Some private sector companies like Schneider are working with the central government and provincial politicians to evolve an equitable system of rules governing transport operations, safety and taxation. It's like compressing the entire history of the U.S. Interstate Commerce Commission, U.S. Department of Transportation, the formation of the European Union and its DG VII transport and environment directorate, all of the battles over interstate and intrastate regulation and deregulation, access, transport tariffs, highway funds, cabotage and safety into one short process.

The Chinese government must look at the taxation and funding issues with an eye to maintaining the revenues at the provincial level while not overburdening shippers, consignees and carriers. Safety rules are beginning to roll out as well, most notably on the practice of overloading. But, as Gross points out, there is still no clear picture of what's a "standard" piece of equipment.

Ken Vieth, a partner with Americas Commercial Transportation Research Co. (Columbus, Ind.,, points to a developing commercial vehicle market in China. The initial focus for manufacturers going to China was to produce parts for export, he says. China's government had an initial attitude that to protect its local industry, foreign manufacturers had to export any product they made there. Now, growing demand in the commercial vehicle sector is following the developments in the automotive industry and manufacturers are seeing opportunities to produce parts for China's domestic assembly operations while they eye the potential for finished vehicle production.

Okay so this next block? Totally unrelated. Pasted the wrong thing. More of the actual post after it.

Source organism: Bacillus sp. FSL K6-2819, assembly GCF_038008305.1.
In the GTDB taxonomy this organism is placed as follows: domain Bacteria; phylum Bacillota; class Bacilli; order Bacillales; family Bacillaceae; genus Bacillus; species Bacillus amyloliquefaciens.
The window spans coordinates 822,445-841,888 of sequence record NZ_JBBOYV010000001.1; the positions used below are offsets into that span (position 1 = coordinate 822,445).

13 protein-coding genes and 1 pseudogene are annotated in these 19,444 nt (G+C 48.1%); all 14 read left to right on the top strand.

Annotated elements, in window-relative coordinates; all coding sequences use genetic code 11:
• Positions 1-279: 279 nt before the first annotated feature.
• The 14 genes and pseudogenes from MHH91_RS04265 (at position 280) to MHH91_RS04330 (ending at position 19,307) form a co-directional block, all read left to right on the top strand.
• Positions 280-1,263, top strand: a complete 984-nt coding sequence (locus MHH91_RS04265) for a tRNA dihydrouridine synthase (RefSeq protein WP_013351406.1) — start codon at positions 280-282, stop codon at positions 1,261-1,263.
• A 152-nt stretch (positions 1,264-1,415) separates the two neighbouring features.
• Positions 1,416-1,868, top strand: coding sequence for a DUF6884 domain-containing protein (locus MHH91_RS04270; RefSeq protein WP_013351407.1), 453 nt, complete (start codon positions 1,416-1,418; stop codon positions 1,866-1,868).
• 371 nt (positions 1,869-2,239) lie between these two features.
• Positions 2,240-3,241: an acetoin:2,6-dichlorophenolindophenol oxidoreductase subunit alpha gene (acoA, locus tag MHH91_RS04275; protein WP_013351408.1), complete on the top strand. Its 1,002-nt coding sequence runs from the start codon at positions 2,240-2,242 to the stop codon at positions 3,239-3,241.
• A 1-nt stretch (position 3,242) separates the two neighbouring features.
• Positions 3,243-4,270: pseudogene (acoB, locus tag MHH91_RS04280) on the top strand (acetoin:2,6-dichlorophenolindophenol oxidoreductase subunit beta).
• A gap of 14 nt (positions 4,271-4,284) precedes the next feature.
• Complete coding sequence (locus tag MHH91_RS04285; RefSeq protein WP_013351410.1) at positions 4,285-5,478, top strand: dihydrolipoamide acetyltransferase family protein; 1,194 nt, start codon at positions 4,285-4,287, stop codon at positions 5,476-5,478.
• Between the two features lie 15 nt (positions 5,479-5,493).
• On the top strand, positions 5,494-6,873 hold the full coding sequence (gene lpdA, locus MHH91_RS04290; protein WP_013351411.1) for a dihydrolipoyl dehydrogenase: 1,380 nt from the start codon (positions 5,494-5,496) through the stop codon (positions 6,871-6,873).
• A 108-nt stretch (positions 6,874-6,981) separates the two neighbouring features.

Infrastructure development is beginning to affect the commercial vehicle market in China, creating more demand for larger vehicles, notes Vieth. ACTR has monitored the global commercial vehicle market, which was divided between the United States, Europe and the rest of the world. Now, the market is split into four parts between the United States, Europe, China and the rest of the world.

Class 8 vehicle demand has previously been strong in third-world nations but not China, Vieth explains. Export demand is filling some of the gap left as the U.S. market winds down from the massive pre-buy of vehicles ahead of the new engine requirements. But that's only taking up part of the slack, according to Vieth. If anything is holding back the more rapid growth of Chinese demand it is that there aren't logistics companies to take advantage of the larger vehicles.

No one is putting together loads, says Vieth, and they don't have the capability to do long haul. His comments support the opportunities noted by Schneider's Gross. Clearly, as the physical infrastructure expands, capacity for longer-haul, large vehicles will increase. Major global logistics players are poised to enter the market.